Meet Cover Artist Yemaya Jones

Meet Cover Artist Yemaya Jones“I was born in Philadelphia, Pennsylvania, but spent some of my artistic, formative years in Brooklyn, New York. My mother was a talented artist that often painted murals on our bedroom walls. She did not receive much recognition, but encouraged her children to develop their talents and share them with others. I am married to artist John Obafemi Jones and am mother to five amazing daughters–Tania, Chandani, Indigo, Eboni and Jade and four grand children! To my delight, one of my five daughters, Indigo, has taken an interest in the art of fabric dying, and is quite skillful!
My education degree is from Long Island University, but I’ve taken many post-graduate classes in fashion, design, and fabric dying. To support my passion and explore new techniques, I have taken classes and conducted workshops in the Virgin Islands and the US for both children and adults. These classes have been at Parson School of Design and Fashion Institute of Technology in New York City, Penland School of Arts and Craft in Ashville N.C., and Arrowmont in Gatlingburg, Tennessee. I’ve conducted scarf-dying workshops at a previous studio here, and at the Caribbean Museum Center for the Arts in Frederiksted.
Meet Cover Artist Yemaya Jones“I’m a recent retiree from the St. Croix Educational Complex where I enjoyed thirty-four years of teaching mathematics, history, fine arts and, for the last twelve years, textile design. Now, I have been able to open a studio at 1A Market Street in Frederiksted, through the courtyard behind Polly’s and Franklin’s. Here I design, produce and sell unique one-of-a-kind clothing, scarves, pillows, and wall hangings, all made of natural fibers–silk, cotton, rayon, and wool. Starting in September 2016 there will be workshops at my studio available in various fabric altering techniques.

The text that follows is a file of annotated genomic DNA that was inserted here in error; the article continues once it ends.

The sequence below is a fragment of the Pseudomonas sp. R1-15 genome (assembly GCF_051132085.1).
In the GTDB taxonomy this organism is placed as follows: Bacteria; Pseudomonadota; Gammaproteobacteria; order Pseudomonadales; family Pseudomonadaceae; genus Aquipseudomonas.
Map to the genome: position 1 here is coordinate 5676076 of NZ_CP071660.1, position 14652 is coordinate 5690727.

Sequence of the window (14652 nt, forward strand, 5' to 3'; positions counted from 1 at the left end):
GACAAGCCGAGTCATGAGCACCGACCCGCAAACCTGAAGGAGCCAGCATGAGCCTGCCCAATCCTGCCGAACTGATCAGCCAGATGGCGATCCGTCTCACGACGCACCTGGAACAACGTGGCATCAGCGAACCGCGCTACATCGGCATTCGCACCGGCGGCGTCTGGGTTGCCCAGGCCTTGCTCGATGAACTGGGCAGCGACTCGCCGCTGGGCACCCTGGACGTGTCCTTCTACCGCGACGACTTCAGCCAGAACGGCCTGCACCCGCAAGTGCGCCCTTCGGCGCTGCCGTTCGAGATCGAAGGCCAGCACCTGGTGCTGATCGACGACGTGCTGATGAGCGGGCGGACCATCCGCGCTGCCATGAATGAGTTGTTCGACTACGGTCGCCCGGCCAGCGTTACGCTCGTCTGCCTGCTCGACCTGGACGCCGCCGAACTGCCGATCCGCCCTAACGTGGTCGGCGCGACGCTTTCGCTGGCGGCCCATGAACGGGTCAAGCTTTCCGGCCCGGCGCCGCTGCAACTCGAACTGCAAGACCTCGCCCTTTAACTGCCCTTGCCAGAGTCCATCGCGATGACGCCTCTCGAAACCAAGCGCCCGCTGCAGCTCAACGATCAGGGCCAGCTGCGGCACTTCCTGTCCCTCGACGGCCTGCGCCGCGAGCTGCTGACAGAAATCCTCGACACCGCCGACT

I mostly dye, block print, batik, and embellish natural fabrics. Symbols, masks and abstract shapes are often incorporated into my fabric. I use techniques from West Africa, India, Japan and Devine Inspirations. Living on St Croix has completely influenced my use of color with its rich, vibrant Caribbean hues.
The technique I use most frequently is called Itajime– a folding clamping process. The fabric is not emerged in the dye, but held in my hand. I apply the dye with eye droppers, turkey basters, and brushes. This allows me to have a lot of control over where the dye goes while still enjoying the serendipity of the flow of the colors merging together. The clamping allows me to imprint these masks, symbols, and shapes.
Another favorite techniques is extracting color from dark fabric. Extracting leaves a very interesting patina of browns and tans on the fabric. Batiking with hot wax and block printing are also used to embellish my clothing. I particularly like to block print ancestral figures. I feel it’s very important for people to honor and remember those who came before. One of the symbols I use is an Adinkra Symbol from Ghana West Africa, called Sankofa which means ‘go back and fetch it.’
On St. Croix, I have exhibited at the Good Hope School Art Shows, Caribbean Museum Center for the Arts exhibits, including my one-women retrospective “A Dyers Journey,” Fort Frederik, Customs House, and Art @ Top Hat. Off island, I have exhibited at The Smithsonian, Washington, D.C., Rosa Park Museum in Alabama, Atlanta Black Arts Festival, Brooklyn NY Festival, Sunstyle Show in Barbados, and Art Festival St. Kitts.
I have been fortunate to have my work featured in magazines like Essence, Emerge, Panache, and Caribbean World. I have participated in fashion shows on St. Kitts and Barbados, and in Washington, D. C., Philadelphia, New York, and Atlanta. The NAFAD (National Association of Fashion & Accessory Designers) have honored me with numerous awards. While there are celebrities that own my work, I am most humbled by the amount of local folks that are collectors!
Other than at my studio, The Top Hat, in Christiansted, is where you can currently purchase my scarves and sarongs.”
Yemaya Jones Studio, Frederiksted
Thursday – Saturday, 10 am – 5 pm
and on Cruise Ship Days

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